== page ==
1. I wish they’d just buy into the idea of a larger pie being great for all of us, while continuing to buy votes with the lower end of the economy. Which lower end would have flying cars and vacation homes on the Moon, unlike the wealthy, who would have portals to homes on Arrakis.

            1. And you’d be willing to put up with that kind of inequality? You’re worse than Hitler.

              1. Yes, that’s about where the debate lives right now. Unreal.

  12. Hey, how about a link to the video she mentions. Anyone?

  13. Surprise! The DOJ has ruled that Obama’s non-recess recess appointments are constitutional.

    “We conclude that while Congress can prevent the president from making any recess appointments by remaining continuously in session and available to receive and act on nominations, it cannot do so by conducting pro forma sessions during a recess,” the opinion said.

    The White House has previously argued that the Senate began its holiday break on December 17 and will not be back until January 23, thus enabling Obama to make the recess appointments.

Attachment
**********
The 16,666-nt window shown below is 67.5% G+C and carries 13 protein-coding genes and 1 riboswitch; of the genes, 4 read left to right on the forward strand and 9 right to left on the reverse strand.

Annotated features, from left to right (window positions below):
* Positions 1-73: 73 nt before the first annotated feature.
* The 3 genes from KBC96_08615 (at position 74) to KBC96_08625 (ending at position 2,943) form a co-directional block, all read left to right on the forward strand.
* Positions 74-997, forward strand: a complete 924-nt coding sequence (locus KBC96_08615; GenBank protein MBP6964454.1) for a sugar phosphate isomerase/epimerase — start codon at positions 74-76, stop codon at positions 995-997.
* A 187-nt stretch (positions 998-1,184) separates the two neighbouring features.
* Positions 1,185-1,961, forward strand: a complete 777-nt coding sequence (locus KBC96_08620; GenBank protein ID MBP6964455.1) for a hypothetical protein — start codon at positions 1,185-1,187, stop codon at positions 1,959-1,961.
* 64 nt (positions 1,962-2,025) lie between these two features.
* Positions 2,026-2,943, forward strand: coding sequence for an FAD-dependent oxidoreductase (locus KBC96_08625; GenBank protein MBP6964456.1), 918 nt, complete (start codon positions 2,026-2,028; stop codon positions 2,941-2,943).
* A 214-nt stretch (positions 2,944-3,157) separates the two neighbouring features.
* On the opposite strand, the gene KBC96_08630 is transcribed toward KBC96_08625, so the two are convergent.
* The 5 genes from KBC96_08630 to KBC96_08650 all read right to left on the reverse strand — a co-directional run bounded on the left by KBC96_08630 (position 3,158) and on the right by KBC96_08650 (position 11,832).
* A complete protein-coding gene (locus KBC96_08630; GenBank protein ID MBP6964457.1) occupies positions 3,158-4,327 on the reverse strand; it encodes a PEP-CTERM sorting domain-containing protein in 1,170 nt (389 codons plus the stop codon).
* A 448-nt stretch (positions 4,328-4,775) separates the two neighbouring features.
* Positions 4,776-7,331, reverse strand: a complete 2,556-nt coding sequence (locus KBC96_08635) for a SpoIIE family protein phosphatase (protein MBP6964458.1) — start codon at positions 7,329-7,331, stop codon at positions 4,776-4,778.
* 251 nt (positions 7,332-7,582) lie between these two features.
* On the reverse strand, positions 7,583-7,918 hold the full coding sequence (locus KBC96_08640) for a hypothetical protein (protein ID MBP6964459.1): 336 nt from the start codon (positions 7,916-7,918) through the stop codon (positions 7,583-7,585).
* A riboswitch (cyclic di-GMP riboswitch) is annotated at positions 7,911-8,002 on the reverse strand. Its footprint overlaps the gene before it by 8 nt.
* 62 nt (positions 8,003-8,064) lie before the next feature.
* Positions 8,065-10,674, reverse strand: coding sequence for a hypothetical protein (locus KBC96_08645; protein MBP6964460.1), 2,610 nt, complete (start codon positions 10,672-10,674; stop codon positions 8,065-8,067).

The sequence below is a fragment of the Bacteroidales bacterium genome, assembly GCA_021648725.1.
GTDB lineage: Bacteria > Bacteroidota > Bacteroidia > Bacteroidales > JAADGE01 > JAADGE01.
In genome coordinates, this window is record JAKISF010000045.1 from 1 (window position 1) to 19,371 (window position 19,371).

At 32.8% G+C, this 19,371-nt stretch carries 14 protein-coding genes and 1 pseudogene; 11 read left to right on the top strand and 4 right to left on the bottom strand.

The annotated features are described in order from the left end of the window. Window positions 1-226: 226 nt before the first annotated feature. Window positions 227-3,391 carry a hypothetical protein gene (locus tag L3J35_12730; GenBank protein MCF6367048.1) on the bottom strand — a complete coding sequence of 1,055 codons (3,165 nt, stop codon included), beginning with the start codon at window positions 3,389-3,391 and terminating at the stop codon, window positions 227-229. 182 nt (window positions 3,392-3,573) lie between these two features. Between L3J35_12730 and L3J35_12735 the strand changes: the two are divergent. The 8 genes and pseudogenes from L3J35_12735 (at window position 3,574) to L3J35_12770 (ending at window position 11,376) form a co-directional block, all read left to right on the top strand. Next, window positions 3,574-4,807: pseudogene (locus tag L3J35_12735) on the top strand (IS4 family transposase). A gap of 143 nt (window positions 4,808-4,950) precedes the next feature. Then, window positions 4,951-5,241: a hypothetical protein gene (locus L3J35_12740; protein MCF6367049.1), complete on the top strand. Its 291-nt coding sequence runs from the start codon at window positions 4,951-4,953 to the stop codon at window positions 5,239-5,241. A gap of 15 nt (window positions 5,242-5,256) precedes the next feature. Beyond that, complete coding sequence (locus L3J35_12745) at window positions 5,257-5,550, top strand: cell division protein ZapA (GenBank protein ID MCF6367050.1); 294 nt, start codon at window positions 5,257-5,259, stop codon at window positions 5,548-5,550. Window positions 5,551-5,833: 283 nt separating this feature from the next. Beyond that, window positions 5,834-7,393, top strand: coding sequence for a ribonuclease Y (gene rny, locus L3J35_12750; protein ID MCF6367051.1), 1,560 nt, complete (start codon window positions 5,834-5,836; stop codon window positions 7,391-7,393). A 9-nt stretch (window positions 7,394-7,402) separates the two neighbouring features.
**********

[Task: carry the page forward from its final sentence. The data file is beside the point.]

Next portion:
“The Senate as a body does not uniformly appear to consider its recess broken by pre-set pro forma sessions,” the 23-page opinion said, authored by Virginia Seitz, assistant attorney general for the Office of Legal Counsel.

    1. Total nonsense.

    2. Correct me if I am wrong, but didn’t Congress pass the payroll tax extension during one of these pro forma sessions? If so, then Congress was in session since it can only pass legislation while in session per the rules in Constitution.

      1. But your argument does not take into account the fact that FUCK YOU.

    3. The President shall have Power to fill up all Vacancies that may happen during the Recess of the Senate, by granting Commissions which shall expire at the End of their next Session.

      And if we want to get really literal about things, this vacancy happened at a time that everyone agrees the Senate was definitely in session. So it shouldn’t fall under this clause to begin with.

      1. There’s so much bullshit in the administration’s action and justification that I don’t know where to begin. Yes, the Senate pulled a fast one, but it did so within its rights. The administration, on the other hand, is acting unconstitutionally. Then again, what else is new?

      2. Hey, so can the Senate just end the pro-forma session, start another one in the morning, and then Cordray’s commission will have expired?